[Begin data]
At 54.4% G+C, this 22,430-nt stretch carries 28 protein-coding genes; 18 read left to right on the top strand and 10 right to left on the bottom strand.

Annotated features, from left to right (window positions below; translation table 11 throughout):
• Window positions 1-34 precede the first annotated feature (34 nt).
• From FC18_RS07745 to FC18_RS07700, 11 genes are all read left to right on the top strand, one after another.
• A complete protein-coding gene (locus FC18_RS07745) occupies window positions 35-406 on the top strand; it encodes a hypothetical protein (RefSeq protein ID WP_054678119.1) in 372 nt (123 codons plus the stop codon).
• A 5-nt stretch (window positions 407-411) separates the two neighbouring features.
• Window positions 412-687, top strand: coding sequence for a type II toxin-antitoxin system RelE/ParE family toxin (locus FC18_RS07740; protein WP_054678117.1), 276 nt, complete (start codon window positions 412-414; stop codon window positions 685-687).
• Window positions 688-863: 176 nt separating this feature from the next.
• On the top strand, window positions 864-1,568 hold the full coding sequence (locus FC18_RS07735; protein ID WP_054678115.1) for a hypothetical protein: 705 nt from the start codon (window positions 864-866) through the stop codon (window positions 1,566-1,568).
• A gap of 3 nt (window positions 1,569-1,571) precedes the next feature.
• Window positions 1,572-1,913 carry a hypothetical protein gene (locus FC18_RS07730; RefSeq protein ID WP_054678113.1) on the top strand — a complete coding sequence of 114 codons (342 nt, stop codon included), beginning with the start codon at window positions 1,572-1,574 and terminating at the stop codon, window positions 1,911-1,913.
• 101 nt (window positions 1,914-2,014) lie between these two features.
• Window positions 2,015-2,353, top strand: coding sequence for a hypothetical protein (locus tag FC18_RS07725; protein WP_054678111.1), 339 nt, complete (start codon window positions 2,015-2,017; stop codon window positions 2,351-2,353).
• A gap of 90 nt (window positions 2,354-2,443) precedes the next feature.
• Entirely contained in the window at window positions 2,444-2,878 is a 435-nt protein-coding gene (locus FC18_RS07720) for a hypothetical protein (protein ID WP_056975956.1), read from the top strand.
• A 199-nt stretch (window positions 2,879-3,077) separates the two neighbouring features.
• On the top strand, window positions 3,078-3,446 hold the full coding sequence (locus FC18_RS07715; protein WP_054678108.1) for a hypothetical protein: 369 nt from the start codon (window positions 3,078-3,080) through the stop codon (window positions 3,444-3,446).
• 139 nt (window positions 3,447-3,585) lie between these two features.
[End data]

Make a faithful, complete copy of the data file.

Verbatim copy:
At 54.4% G+C, this 22,430-nt stretch carries 28 protein-coding genes; 18 read left to right on the top strand and 10 right to left on the bottom strand.

Annotated features, from left to right (window positions below; translation table 11 throughout):
• Window positions 1-34 precede the first annotated feature (34 nt).
• From FC18_RS07745 to FC18_RS07700, 11 genes are all read left to right on the top strand, one after another.
• A complete protein-coding gene (locus FC18_RS07745) occupies window positions 35-406 on the top strand; it encodes a hypothetical protein (RefSeq protein ID WP_054678119.1) in 372 nt (123 codons plus the stop codon).
• A 5-nt stretch (window positions 407-411) separates the two neighbouring features.
• Window positions 412-687, top strand: coding sequence for a type II toxin-antitoxin system RelE/ParE family toxin (locus FC18_RS07740; protein WP_054678117.1), 276 nt, complete (start codon window positions 412-414; stop codon window positions 685-687).
• Window positions 688-863: 176 nt separating this feature from the next.
• On the top strand, window positions 864-1,568 hold the full coding sequence (locus FC18_RS07735; protein ID WP_054678115.1) for a hypothetical protein: 705 nt from the start codon (window positions 864-866) through the stop codon (window positions 1,566-1,568).
• A gap of 3 nt (window positions 1,569-1,571) precedes the next feature.
• Window positions 1,572-1,913 carry a hypothetical protein gene (locus FC18_RS07730; RefSeq protein ID WP_054678113.1) on the top strand — a complete coding sequence of 114 codons (342 nt, stop codon included), beginning with the start codon at window positions 1,572-1,574 and terminating at the stop codon, window positions 1,911-1,913.
• 101 nt (window positions 1,914-2,014) lie between these two features.
• Window positions 2,015-2,353, top strand: coding sequence for a hypothetical protein (locus tag FC18_RS07725; protein WP_054678111.1), 339 nt, complete (start codon window positions 2,015-2,017; stop codon window positions 2,351-2,353).
• A gap of 90 nt (window positions 2,354-2,443) precedes the next feature.
• Entirely contained in the window at window positions 2,444-2,878 is a 435-nt protein-coding gene (locus FC18_RS07720) for a hypothetical protein (protein ID WP_056975956.1), read from the top strand.
• A 199-nt stretch (window positions 2,879-3,077) separates the two neighbouring features.
• On the top strand, window positions 3,078-3,446 hold the full coding sequence (locus FC18_RS07715; protein WP_054678108.1) for a hypothetical protein: 369 nt from the start codon (window positions 3,078-3,080) through the stop codon (window positions 3,444-3,446).
• 139 nt (window positions 3,447-3,585) lie between these two features.